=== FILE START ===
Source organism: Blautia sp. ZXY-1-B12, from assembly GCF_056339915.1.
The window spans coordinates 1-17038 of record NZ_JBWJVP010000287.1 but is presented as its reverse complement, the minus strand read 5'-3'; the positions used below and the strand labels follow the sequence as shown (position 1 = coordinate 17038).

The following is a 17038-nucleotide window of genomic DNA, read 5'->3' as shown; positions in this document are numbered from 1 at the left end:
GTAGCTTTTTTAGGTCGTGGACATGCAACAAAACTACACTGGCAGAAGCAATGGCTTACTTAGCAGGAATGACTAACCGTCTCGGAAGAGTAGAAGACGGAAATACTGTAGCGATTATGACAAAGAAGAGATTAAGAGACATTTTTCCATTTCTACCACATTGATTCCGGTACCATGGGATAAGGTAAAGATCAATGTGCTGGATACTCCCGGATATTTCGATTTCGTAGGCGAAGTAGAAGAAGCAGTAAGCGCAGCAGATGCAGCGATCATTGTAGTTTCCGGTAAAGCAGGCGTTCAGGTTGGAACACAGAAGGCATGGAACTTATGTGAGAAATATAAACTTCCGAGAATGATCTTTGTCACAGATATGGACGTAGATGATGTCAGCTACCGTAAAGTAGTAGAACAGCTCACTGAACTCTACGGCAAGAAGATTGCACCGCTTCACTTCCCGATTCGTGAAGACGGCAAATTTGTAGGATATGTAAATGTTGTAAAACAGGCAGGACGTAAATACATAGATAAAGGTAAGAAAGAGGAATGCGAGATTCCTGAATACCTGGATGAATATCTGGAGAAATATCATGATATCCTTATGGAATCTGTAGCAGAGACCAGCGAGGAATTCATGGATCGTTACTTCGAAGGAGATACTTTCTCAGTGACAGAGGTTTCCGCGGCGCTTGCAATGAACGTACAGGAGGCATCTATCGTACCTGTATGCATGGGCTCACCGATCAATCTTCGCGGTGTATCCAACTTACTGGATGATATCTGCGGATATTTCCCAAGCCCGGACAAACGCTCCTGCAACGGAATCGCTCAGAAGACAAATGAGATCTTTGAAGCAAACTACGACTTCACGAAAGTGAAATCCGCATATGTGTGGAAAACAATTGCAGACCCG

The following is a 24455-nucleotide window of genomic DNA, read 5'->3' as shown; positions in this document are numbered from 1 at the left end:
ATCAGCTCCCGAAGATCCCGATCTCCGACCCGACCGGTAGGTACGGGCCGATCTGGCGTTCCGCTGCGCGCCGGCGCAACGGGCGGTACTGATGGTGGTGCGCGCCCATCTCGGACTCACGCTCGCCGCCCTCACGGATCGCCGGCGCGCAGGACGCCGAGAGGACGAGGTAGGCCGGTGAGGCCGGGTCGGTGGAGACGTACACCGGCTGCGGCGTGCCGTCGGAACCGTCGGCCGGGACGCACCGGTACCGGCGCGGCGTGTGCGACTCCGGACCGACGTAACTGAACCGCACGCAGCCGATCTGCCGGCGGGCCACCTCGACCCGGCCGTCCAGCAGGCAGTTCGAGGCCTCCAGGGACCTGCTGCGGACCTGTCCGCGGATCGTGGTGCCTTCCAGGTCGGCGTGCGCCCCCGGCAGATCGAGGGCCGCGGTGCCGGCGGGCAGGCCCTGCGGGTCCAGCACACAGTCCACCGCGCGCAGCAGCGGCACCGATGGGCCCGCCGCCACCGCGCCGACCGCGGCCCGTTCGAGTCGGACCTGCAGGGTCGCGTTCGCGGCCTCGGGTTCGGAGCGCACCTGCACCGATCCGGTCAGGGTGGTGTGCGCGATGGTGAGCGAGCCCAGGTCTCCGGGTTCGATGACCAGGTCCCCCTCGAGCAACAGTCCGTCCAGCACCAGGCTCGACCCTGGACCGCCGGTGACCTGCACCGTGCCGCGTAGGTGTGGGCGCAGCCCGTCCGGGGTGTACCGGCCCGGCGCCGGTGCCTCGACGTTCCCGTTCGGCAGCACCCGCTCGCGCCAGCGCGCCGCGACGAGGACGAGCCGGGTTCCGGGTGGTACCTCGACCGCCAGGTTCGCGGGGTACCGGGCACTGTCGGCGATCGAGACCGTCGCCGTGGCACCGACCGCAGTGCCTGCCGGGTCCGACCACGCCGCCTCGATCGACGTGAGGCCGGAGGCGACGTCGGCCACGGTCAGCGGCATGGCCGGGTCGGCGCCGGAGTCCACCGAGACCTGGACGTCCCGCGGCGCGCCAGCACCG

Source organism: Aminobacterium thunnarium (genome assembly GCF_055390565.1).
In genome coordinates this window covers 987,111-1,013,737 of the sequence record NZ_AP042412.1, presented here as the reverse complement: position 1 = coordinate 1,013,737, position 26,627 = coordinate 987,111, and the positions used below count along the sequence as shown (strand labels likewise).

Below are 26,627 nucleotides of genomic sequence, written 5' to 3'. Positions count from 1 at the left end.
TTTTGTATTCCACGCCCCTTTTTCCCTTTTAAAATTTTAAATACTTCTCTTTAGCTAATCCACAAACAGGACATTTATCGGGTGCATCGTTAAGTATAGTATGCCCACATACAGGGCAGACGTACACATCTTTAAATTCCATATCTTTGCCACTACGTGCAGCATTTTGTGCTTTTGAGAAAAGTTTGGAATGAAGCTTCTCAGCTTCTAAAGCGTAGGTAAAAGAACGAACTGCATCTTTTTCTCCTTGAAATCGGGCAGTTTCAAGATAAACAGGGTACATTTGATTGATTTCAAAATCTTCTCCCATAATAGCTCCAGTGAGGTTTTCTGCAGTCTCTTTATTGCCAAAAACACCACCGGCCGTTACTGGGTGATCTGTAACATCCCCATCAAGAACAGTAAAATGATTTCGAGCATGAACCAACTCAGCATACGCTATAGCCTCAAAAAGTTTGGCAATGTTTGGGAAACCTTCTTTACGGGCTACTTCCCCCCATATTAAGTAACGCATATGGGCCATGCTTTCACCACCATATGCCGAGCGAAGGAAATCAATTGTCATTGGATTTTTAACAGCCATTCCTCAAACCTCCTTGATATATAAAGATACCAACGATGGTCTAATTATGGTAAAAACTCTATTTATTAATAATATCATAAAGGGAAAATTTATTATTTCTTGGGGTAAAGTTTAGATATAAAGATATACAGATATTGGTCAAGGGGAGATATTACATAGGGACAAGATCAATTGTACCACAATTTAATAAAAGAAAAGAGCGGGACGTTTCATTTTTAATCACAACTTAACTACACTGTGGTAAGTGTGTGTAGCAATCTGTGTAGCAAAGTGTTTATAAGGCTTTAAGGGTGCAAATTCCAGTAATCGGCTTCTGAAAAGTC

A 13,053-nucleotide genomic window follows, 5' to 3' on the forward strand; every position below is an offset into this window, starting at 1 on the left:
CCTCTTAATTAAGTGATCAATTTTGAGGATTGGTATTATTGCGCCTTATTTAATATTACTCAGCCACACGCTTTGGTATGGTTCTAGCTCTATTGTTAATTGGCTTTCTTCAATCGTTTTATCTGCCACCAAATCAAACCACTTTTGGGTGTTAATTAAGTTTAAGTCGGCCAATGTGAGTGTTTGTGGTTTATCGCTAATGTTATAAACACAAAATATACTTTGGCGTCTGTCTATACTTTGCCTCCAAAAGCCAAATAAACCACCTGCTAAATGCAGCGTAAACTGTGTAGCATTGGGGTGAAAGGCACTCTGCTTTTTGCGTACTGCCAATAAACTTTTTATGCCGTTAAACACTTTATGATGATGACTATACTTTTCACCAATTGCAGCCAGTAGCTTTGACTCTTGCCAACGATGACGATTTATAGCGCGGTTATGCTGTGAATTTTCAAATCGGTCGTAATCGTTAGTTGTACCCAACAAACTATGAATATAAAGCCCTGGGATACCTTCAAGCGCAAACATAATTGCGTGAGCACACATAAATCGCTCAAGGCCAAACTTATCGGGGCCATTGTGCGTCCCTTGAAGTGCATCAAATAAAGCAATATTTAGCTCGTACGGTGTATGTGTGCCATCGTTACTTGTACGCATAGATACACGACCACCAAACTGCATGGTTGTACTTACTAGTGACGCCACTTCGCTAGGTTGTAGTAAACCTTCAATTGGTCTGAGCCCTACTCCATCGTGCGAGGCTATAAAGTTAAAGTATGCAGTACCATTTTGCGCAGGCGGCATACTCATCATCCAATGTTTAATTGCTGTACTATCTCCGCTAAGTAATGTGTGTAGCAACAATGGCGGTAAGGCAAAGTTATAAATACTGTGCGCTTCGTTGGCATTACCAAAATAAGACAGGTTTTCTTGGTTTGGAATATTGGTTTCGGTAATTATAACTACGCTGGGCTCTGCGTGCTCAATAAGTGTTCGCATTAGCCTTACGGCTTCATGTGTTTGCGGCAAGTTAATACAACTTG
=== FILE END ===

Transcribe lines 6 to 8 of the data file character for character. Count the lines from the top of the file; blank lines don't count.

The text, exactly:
ATCAGCTCCCGAAGATCCCGATCTCCGACCCGACCGGTAGGTACGGGCCGATCTGGCGTTCCGCTGCGCGCCGGCGCAACGGGCGGTACTGATGGTGGTGCGCGCCCATCTCGGACTCACGCTCGCCGCCCTCACGGATCGCCGGCGCGCAGGACGCCGAGAGGACGAGGTAGGCCGGTGAGGCCGGGTCGGTGGAGACGTACACCGGCTGCGGCGTGCCGTCGGAACCGTCGGCCGGGACGCACCGGTACCGGCGCGGCGTGTGCGACTCCGGACCGACGTAACTGAACCGCACGCAGCCGATCTGCCGGCGGGCCACCTCGACCCGGCCGTCCAGCAGGCAGTTCGAGGCCTCCAGGGACCTGCTGCGGACCTGTCCGCGGATCGTGGTGCCTTCCAGGTCGGCGTGCGCCCCCGGCAGATCGAGGGCCGCGGTGCCGGCGGGCAGGCCCTGCGGGTCCAGCACACAGTCCACCGCGCGCAGCAGCGGCACCGATGGGCCCGCCGCCACCGCGCCGACCGCGGCCCGTTCGAGTCGGACCTGCAGGGTCGCGTTCGCGGCCTCGGGTTCGGAGCGCACCTGCACCGATCCGGTCAGGGTGGTGTGCGCGATGGTGAGCGAGCCCAGGTCTCCGGGTTCGATGACCAGGTCCCCCTCGAGCAACAGTCCGTCCAGCACCAGGCTCGACCCTGGACCGCCGGTGACCTGCACCGTGCCGCGTAGGTGTGGGCGCAGCCCGTCCGGGGTGTACCGGCCCGGCGCCGGTGCCTCGACGTTCCCGTTCGGCAGCACCCGCTCGCGCCAGCGCGCCGCGACGAGGACGAGCCGGGTTCCGGGTGGTACCTCGACCGCCAGGTTCGCGGGGTACCGGGCACTGTCGGCGATCGAGACCGTCGCCGTGGCACCGACCGCAGTGCCTGCCGGGTCCGACCACGCCGCCTCGATCGACGTGAGGCCGGAGGCGACGTCGGCCACGGTCAGCGGCATGGCCGGGTCGGCGCCGGAGTCCACCGAGACCTGGACGTCCCGCGGCGCGCCAGCACCG

Source organism: Aminobacterium thunnarium (genome assembly GCF_055390565.1).
In genome coordinates this window covers 987,111-1,013,737 of the sequence record NZ_AP042412.1, presented here as the reverse complement: position 1 = coordinate 1,013,737, position 26,627 = coordinate 987,111, and the positions used below count along the sequence as shown (strand labels likewise).